An animal at large, such as a dog running elsewhere than on the property of its owner, is one of many restrictions under the District of Clearwater's animal control bylaw. (Pixabay)
Facebook post causes stir around animal control

A resolution passed at the Nov. 3 District of Clearwater regular council… Continue reading

This dark blue 2004 Ford 350 truck (with winches and a headache rack) was stolen from a property on Lodgepole Road in Barriere anywhere between the time of 2 a.m. to 8 p.m. on Monday, Nov. 23. (Myram Facebook photo)
Truck stolen in Barriere last Monday – information sought

“Too much theft going on and no repercussions” says local

COVID-19. (Image courtesy CDC)
47 new COVID-19 cases in Interior Health region

1,538 total cases, 399 are active, ten in hospital

Mary Cox and Jack Plant dance in their pyjamas and slippers at the morning pyjama dance during the Rhythm Reelers’ 25 Annual Rally in the Valley Square Dance Festival in Chilliwack on June 4, 2011. Sunday, Nov. 29, 2020 is Square Dancing Day. (Jenna Hauck/ Chilliwack Progress file)
Unofficial holidays: Here’s what people are celebrating for the week of Nov. 29 to Dec. 5

Square Dancing Day, Disability Day and International Ninja Day are all coming up this week

Black Press Media and BraveFace have come together to support children facing life-threatening conditions. Net proceeds from these washable, reusable, three-layer masks go to Make-A-Wish Foundation BC & Yukon.
Put on a BraveFace: Help make children’s wishes come true

Black Press Media, BraveFace host mask fundraiser for Make-A-Wish Foundation

Kevin Bieksa during his days playing with the Vancouver Canucks. (Photo: commons.wikimedia.org)
Bieksa to guest on free Canucks Alumni ‘Hot Stove’ on Zoom app

Former NHL player has become a game analyst on Sportsnet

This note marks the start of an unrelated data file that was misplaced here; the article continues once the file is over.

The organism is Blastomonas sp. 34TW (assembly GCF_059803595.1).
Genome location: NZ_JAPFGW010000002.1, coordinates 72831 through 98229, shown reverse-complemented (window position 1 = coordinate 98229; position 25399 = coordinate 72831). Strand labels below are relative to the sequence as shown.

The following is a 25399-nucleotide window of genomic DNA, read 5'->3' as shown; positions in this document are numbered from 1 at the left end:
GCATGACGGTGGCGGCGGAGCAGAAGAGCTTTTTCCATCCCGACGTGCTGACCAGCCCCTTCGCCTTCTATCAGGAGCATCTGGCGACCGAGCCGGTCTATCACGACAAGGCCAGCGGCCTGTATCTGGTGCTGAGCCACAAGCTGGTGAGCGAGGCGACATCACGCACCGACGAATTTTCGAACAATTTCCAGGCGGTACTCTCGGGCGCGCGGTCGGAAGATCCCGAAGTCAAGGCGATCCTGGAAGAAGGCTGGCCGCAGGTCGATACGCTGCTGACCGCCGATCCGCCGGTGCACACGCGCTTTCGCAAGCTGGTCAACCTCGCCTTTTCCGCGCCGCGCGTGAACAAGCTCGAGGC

114 Canadians were appointed Nov. 27 to the Order of Canada. (Governor General of Canada photo)
Indigenous actor, author, elder, leaders appointed to Order of Canada

Outstanding achievement, community dedication and service recognized

More than 60 cm of snow has fallen at Ulkatcho First Nation near Anahim Lake in the Chilcotin since a snowfall warning went into effect Thursday, Nov. 26. (Graham West photo)
VIDEO: More than 60 cm of snowfall in Chilcotin since Thursday, Nov. 26

Graham West of Ulkatcho First Nation captures the scene on video

Screenshot of Pastor James Butler giving a sermon at Free Grace Baptist Church in Chilliwack on Nov. 22, 2020. The church has decided to continue in-person services despite a public health order banning worship services that was issued on Nov. 19, 2020. (YouTube)
2 Lower Mainland churches continue in-person services despite public health orders

Pastors say faith groups are unfairly targeted and that charter rights protect their decisions

A big job: Former forests minister Doug Donaldson stands before a 500-year-old Douglas fir in Saanich to announce preservation of some of B.C.’s oldest trees, July 2019. (B.C. government)
B.C. returning to ‘stand-alone’ forests, rural development ministry

Horgan says Gordon Campbell’s super-ministry doesn’t work

Peter Wilson, left, and Micah Rankin, right, formed the Special Prosecutor team that was tasked with reviewing and litigating charges stemming from the Bountiful investigation. Trevor Crawley photo.
End of Bountiful prosecution wraps up decades of legal battles

Constitutional questions had to be settled before a polygamy prosecution could move forward

Alexandre Bissonnette, who pleaded guilty to a mass shooting at a Quebec City mosque, arrives at the courthouse in Quebec City on February 21, 2017. THE CANADIAN PRESS/Mathieu Belanger - POOL
Court strikes down consecutive life sentences; mosque shooter has prison term cut

The decision was appealed by both the defence and the Crown

Most Read